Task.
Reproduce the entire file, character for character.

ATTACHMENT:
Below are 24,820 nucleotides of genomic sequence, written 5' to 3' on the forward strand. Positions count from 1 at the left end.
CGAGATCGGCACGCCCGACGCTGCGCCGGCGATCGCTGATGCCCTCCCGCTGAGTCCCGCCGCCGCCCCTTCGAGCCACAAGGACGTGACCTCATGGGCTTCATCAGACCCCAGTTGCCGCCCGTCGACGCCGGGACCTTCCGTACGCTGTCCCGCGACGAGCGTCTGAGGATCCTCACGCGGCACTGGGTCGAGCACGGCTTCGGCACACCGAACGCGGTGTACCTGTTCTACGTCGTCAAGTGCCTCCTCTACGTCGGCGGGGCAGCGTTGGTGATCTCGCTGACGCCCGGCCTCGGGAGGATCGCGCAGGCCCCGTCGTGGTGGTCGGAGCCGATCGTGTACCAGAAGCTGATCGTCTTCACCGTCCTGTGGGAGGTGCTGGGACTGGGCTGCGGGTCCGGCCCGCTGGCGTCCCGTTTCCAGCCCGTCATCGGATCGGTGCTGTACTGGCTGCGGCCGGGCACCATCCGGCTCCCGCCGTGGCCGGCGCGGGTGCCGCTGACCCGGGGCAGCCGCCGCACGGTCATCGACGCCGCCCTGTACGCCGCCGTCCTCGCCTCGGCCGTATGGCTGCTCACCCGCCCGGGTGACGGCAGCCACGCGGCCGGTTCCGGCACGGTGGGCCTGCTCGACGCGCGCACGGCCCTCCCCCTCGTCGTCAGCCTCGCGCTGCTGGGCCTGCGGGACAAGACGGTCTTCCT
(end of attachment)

Below are 24,820 nucleotides of genomic sequence, written 5' to 3' on the forward strand. Positions count from 1 at the left end.
CGAGATCGGCACGCCCGACGCTGCGCCGGCGATCGCTGATGCCCTCCCGCTGAGTCCCGCCGCCGCCCCTTCGAGCCACAAGGACGTGACCTCATGGGCTTCATCAGACCCCAGTTGCCGCCCGTCGACGCCGGGACCTTCCGTACGCTGTCCCGCGACGAGCGTCTGAGGATCCTCACGCGGCACTGGGTCGAGCACGGCTTCGGCACACCGAACGCGGTGTACCTGTTCTACGTCGTCAAGTGCCTCCTCTACGTCGGCGGGGCAGCGTTGGTGATCTCGCTGACGCCCGGCCTCGGGAGGATCGCGCAGGCCCCGTCGTGGTGGTCGGAGCCGATCGTGTACCAGAAGCTGATCGTCTTCACCGTCCTGTGGGAGGTGCTGGGACTGGGCTGCGGGTCCGGCCCGCTGGCGTCCCGTTTCCAGCCCGTCATCGGATCGGTGCTGTACTGGCTGCGGCCGGGCACCATCCGGCTCCCGCCGTGGCCGGCGCGGGTGCCGCTGACCCGGGGCAGCCGCCGCACGGTCATCGACGCCGCCCTGTACGCCGCCGTCCTCGCCTCGGCCGTATGGCTGCTCACCCGCCCGGGTGACGGCAGCCACGCGGCCGGTTCCGGCACGGTGGGCCTGCTCGACGCGCGCACGGCCCTCCCCCTCGTCGTCAGCCTCGCGCTGCTGGGCCTGCGGGACAAGACGGTCTTCCT